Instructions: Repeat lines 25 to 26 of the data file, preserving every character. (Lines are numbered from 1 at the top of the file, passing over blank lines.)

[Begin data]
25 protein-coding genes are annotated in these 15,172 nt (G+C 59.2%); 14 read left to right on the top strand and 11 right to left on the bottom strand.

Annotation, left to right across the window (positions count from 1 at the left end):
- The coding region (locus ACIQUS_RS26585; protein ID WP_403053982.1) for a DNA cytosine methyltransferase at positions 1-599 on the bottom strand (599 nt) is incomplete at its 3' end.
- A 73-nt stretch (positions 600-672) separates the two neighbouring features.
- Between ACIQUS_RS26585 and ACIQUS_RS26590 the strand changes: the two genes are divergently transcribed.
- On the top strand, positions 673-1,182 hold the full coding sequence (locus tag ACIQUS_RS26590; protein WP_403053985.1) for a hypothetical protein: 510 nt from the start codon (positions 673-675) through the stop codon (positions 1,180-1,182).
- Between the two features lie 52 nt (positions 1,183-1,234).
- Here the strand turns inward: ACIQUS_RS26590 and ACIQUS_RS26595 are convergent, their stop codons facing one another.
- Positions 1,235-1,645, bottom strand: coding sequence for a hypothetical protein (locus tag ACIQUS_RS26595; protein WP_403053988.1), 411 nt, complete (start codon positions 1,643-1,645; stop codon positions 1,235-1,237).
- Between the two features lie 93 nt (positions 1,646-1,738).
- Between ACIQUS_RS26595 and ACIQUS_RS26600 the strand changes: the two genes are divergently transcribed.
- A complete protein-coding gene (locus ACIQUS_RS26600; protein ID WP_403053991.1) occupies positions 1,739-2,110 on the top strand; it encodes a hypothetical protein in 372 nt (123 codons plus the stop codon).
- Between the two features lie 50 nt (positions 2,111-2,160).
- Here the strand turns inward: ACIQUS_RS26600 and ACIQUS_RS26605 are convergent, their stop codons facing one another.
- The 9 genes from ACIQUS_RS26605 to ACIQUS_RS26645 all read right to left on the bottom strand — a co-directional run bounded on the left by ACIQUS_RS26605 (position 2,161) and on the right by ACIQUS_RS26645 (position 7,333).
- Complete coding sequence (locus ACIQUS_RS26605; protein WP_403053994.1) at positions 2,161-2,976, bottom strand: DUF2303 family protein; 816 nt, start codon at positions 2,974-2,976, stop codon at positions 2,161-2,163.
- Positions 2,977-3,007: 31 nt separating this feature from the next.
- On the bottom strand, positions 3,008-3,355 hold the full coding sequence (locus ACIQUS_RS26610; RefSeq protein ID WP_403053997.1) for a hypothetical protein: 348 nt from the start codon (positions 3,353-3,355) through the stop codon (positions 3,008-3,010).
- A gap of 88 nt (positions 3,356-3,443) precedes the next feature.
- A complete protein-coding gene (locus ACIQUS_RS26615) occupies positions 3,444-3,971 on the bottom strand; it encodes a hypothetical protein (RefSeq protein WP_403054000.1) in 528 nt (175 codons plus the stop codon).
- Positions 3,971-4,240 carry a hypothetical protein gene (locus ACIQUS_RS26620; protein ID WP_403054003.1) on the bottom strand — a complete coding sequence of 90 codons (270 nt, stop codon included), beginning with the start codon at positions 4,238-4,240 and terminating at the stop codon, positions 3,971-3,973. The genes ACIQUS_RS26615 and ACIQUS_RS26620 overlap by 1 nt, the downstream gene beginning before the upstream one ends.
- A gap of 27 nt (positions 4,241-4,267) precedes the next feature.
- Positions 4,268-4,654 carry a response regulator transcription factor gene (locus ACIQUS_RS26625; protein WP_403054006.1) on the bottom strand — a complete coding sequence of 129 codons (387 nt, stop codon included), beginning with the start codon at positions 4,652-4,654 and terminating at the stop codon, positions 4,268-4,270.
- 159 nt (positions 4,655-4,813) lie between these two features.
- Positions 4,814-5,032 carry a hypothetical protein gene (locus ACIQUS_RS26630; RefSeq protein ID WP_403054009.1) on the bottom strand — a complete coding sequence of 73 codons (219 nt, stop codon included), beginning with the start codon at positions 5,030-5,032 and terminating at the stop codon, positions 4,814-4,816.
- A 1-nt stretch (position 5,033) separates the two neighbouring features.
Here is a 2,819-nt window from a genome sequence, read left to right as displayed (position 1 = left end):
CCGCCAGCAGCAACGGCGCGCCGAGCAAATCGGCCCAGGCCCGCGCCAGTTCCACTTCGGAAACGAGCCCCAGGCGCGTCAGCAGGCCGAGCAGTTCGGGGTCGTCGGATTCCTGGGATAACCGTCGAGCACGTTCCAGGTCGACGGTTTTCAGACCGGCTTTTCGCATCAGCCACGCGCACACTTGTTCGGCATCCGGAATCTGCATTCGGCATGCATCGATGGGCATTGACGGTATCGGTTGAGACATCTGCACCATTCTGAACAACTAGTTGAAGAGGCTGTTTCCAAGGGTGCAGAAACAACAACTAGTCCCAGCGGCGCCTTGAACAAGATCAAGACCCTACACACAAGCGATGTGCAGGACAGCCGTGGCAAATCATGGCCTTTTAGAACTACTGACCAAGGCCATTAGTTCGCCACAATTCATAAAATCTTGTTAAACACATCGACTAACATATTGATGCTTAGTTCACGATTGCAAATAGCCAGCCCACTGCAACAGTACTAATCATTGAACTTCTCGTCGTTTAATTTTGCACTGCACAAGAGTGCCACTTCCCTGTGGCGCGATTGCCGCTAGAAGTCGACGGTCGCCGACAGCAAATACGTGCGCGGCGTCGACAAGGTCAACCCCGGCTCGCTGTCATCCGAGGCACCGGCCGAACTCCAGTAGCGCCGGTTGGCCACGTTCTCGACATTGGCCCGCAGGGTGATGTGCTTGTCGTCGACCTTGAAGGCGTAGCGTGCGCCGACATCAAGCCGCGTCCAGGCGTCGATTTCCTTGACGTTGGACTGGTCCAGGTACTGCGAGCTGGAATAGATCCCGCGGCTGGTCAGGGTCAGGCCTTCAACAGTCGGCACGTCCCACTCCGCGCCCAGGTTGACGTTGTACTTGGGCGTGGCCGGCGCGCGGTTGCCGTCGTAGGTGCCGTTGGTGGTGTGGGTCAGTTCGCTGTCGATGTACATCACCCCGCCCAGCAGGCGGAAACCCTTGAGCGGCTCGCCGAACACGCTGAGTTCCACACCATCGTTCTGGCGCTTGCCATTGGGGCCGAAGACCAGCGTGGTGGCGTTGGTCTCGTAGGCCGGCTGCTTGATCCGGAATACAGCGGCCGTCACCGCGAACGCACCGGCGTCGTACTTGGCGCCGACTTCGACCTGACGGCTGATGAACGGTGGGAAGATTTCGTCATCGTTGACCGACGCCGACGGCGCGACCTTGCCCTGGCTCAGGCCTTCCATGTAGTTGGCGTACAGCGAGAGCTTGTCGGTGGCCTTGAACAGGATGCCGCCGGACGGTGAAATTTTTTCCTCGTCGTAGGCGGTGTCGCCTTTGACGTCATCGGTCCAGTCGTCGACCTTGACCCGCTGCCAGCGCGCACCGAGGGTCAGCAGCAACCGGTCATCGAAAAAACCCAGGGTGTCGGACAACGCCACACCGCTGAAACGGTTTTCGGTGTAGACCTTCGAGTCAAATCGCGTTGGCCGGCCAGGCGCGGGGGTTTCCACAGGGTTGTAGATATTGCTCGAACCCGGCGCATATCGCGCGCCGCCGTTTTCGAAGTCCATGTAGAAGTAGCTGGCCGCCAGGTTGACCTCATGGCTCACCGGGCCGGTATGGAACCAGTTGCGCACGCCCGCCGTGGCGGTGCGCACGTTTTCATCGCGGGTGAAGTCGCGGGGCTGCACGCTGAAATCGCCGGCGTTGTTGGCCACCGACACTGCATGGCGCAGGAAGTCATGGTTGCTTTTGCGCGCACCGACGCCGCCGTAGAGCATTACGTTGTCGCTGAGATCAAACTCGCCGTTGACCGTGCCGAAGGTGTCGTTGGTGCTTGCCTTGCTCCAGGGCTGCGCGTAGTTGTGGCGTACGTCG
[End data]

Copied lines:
- Positions 4,814-5,032 carry a hypothetical protein gene (locus ACIQUS_RS26630; RefSeq protein ID WP_403054009.1) on the bottom strand — a complete coding sequence of 73 codons (219 nt, stop codon included), beginning with the start codon at positions 5,030-5,032 and terminating at the stop codon, positions 4,814-4,816.
- A 1-nt stretch (position 5,033) separates the two neighbouring features.